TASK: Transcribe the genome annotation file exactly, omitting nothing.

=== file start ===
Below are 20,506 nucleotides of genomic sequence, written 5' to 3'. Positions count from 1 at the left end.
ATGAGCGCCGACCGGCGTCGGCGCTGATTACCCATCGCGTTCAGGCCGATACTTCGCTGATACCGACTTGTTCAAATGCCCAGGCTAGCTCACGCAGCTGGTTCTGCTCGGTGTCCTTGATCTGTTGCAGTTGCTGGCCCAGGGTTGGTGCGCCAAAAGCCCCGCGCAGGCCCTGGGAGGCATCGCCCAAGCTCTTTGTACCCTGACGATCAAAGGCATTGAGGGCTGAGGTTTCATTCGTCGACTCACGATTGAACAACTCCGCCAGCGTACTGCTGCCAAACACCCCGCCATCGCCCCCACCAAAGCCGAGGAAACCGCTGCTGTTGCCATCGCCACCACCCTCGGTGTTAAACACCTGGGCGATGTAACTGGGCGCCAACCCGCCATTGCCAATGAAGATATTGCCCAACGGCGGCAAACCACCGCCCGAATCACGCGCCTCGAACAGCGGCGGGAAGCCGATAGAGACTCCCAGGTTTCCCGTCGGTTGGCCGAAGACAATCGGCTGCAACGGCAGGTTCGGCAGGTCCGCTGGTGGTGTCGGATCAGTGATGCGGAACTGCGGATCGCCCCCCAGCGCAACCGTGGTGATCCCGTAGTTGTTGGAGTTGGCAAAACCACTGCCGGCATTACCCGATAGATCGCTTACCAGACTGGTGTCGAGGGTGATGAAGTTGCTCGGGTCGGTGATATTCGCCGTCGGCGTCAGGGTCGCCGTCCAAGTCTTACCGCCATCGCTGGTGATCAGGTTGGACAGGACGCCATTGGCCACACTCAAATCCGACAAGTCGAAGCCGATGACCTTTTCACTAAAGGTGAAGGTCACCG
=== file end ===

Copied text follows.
Below are 20,506 nucleotides of genomic sequence, written 5' to 3'. Positions count from 1 at the left end.
ATGAGCGCCGACCGGCGTCGGCGCTGATTACCCATCGCGTTCAGGCCGATACTTCGCTGATACCGACTTGTTCAAATGCCCAGGCTAGCTCACGCAGCTGGTTCTGCTCGGTGTCCTTGATCTGTTGCAGTTGCTGGCCCAGGGTTGGTGCGCCAAAAGCCCCGCGCAGGCCCTGGGAGGCATCGCCCAAGCTCTTTGTACCCTGACGATCAAAGGCATTGAGGGCTGAGGTTTCATTCGTCGACTCACGATTGAACAACTCCGCCAGCGTACTGCTGCCAAACACCCCGCCATCGCCCCCACCAAAGCCGAGGAAACCGCTGCTGTTGCCATCGCCACCACCCTCGGTGTTAAACACCTGGGCGATGTAACTGGGCGCCAACCCGCCATTGCCAATGAAGATATTGCCCAACGGCGGCAAACCACCGCCCGAATCACGCGCCTCGAACAGCGGCGGGAAGCCGATAGAGACTCCCAGGTTTCCCGTCGGTTGGCCGAAGACAATCGGCTGCAACGGCAGGTTCGGCAGGTCCGCTGGTGGTGTCGGATCAGTGATGCGGAACTGCGGATCGCCCCCCAGCGCAACCGTGGTGATCCCGTAGTTGTTGGAGTTGGCAAAACCACTGCCGGCATTACCCGATAGATCGCTTACCAGACTGGTGTCGAGGGTGATGAAGTTGCTCGGGTCGGTGATATTCGCCGTCGGCGTCAGGGTCGCCGTCCAAGTCTTACCGCCATCGCTGGTGATCAGGTTGGACAGGACGCCATTGGCCACACTCAAATCCGACAAGTCGAAGCCGATGACCTTTTCACTAAAGGTGAAGGTCACCG